Youth who receive special education services under the Individuals with Disabilities Education Act (IDEA 2004) and especially young adults of transition age, should be involved in planning for life after high school as early as possible and no later than age 16. Transition services should stem from the individual youth’s needs and strengths, ensuring that planning takes into account his or her interests, preferences, and desires for the future.
Youth with disabilities who receive services from the social service system (e.g., foster care, juvenile justice) are at an even greater risk for negative outcomes.1 They frequently have multiple stresses to face while also transitioning into adulthood. The repeated exposure to stress and risk factors requires special attention when developing and implementing services for special population youth with disabilities.
Youth with disabilities are overrepresented in foster care.2 Foster youth with disabilities experience a higher rate of abuse than children and youth without disabilities.3 Over a fifth of foster care alumni experience post-traumatic stress disorder, a higher rate than U.S. war veterans.4 They face the common challenges of transitioning to adulthood 5 and have the added challenge of requiring support to accommodate their disability when transitioning across agencies and systems.6
A few strategies that are supported in practice and research include:
- concrete and integrated transition plans that include specific goals, action steps, and clear assignment of responsibilities
- appointment and training of education surrogates who can ensure an undisrupted educational process and act as an advocate for the youth
- a consistent presence and connection with caring adults who are inside and outside of the family.7
- Approximately two-thirds of youth in correctional facilities meet the diagnostic criteria for at least one mental health disorder, and studies have shown that as many as 51 to 57 percent have two or more mental disorders. 9
- Nearly 40 percent of incarcerated youth have been eligible for services under the Individuals with Disabilities Education Act in comparison to fewer than 10 percent in the general population.10
The information available on the frequency of specific types of disabilities in the juvenile justice system is limited. However, the following data can provide insight into the issues that youth are dealing with in the juvenile justice system:
- Ten percent of youth have specific learning disabilities, which can make learning basic skills, such as reading, writing, and math, more difficult.
- About half have emotional disturbances.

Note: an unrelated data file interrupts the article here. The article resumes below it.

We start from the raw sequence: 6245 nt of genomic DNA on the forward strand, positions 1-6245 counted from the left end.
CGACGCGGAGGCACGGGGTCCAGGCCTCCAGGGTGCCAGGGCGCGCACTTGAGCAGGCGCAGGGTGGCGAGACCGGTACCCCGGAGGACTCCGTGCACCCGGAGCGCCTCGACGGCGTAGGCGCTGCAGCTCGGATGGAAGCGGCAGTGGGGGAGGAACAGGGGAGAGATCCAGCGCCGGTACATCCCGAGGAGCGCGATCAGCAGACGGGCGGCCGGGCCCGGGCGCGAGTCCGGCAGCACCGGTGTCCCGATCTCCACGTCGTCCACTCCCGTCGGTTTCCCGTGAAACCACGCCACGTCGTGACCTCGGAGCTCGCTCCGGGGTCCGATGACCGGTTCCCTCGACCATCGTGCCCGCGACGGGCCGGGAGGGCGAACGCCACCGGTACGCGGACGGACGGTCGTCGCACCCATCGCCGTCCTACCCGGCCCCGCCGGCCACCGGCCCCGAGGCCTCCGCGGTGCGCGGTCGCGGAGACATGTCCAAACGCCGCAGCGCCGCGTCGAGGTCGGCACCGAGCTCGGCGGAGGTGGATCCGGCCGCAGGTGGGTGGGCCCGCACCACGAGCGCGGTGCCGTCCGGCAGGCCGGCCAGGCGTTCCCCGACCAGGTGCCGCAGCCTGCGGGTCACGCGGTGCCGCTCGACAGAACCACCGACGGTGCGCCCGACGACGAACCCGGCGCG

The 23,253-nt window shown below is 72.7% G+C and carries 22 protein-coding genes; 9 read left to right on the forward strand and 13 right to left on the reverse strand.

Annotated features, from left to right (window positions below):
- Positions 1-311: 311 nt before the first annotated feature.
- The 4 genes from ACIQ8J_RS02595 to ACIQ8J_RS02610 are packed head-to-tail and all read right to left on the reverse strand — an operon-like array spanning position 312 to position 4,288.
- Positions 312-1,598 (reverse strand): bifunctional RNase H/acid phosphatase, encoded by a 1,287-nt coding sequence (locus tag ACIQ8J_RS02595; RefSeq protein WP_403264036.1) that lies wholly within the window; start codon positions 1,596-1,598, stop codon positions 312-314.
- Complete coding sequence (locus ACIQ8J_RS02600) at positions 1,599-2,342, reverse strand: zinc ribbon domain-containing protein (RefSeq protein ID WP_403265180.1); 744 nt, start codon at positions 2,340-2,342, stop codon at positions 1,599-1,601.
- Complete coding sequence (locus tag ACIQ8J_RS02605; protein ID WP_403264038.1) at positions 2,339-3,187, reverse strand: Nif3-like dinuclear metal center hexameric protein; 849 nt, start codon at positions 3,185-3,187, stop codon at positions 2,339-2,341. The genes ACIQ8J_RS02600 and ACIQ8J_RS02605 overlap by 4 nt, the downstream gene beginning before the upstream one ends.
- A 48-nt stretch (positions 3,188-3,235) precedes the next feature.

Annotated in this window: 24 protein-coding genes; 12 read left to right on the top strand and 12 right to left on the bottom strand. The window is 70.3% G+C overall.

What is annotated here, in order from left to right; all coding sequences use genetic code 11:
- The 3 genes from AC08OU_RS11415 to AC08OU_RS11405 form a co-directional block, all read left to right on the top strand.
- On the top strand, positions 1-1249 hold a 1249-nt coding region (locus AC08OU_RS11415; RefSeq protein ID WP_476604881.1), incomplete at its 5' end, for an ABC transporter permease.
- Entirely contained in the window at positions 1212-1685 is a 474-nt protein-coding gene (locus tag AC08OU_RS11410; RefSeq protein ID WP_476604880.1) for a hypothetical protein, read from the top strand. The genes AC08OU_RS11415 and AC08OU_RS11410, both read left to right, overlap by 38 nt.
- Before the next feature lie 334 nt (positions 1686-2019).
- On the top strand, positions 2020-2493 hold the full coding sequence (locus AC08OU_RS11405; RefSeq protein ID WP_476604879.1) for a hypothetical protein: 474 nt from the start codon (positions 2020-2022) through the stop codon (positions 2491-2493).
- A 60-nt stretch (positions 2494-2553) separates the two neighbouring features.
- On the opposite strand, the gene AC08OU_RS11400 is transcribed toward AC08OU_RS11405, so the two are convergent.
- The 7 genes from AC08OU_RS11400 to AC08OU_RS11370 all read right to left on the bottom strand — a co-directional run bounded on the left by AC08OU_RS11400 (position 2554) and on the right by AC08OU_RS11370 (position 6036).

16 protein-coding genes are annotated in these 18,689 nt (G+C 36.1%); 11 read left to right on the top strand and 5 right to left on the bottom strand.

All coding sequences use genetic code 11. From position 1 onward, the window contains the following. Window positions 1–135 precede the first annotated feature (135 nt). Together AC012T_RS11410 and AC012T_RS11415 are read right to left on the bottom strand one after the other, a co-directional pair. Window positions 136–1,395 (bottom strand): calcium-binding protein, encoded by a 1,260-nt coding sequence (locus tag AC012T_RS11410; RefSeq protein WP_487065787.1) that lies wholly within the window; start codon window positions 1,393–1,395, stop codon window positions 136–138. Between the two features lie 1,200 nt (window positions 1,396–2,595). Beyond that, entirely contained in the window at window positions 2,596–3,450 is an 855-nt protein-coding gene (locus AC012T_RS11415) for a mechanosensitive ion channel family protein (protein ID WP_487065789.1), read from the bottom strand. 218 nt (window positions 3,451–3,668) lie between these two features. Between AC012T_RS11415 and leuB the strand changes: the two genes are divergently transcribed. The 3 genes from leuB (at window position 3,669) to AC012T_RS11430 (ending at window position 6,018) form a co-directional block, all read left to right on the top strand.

- Twelve percent have an intellectual disability, which includes both below average intelligence scores and basic life skills.
- 13 to 30 percent have attention deficit/hyperactivity disorder (ADHD).11
- More than 12 percent are identified as having posttraumatic stress disorder, which is more than twice the frequency of diagnosed cases in the general youth-and-children population.12
The long-term achievement of youth with disabilities in the juvenile justice system can be better supported by providing each youth with:
- a solid academic foundation,
- life skills, and
- positive workplace attitudes and skills.
By providing these youth with these strength-based services and skills, there is an increased likelihood of their graduating from high school and gaining steady employment.13 The following practices also show evidence of improving academic and life outcomes for juvenile justice-involved youth with mental disabilities:
- Utilizing mental health diversion initiatives rather than punitive punishment when possible
- Early detection of cognitive or academic difficulties
- Positive behavioral support treatment and/or Cognitive Behavioral Therapy (CBT). CBT helps patients adjust their thinking and behavior patterns. This psychological method has shown positive results in reducing delinquency and recidivism among justice-involved youth.
- Increased inter-agency information sharing. This is particularly helpful for youth who have a disability and are involved in multiple systems in addition to the educational system, such as the child welfare system and juvenile justice system. Increased communication between agencies and departments can better support the mental needs of youth in a consistent manner. 14
More detailed recommendations from the Office of Special Education programs on how to improve outcomes for youth with disabilities in juvenile correctional facilities can be found here.
A discussion on what current research says about supporting students academically and behaviorally in incarcerated settings can be watched here.
Children and youth experiencing homelessness face the challenge of disrupted education, and those who have a disability face additional challenges to learning and obtaining educational achievement.15 Children and youth who are homeless, compared to those who are not homeless:
- Experience three times the rate of emotional and behavioral issues,
- Are four times more likely to show delayed development, and
- Have twice the rate of learning disabilities.16
Some of the most common educational barriers experienced by homeless children and youth with disabilities include:
- Not being identified as needing special education services;
- Experiencing challenges with a diagnosis related to mobility and other stressors associated with homelessness;
- Lack of timely assessment, diagnosis, or provision of appropriate services;
- Lack of continuity of services because of transferring between schools (including inefficient and slow transfer of records when enrolling in a new school);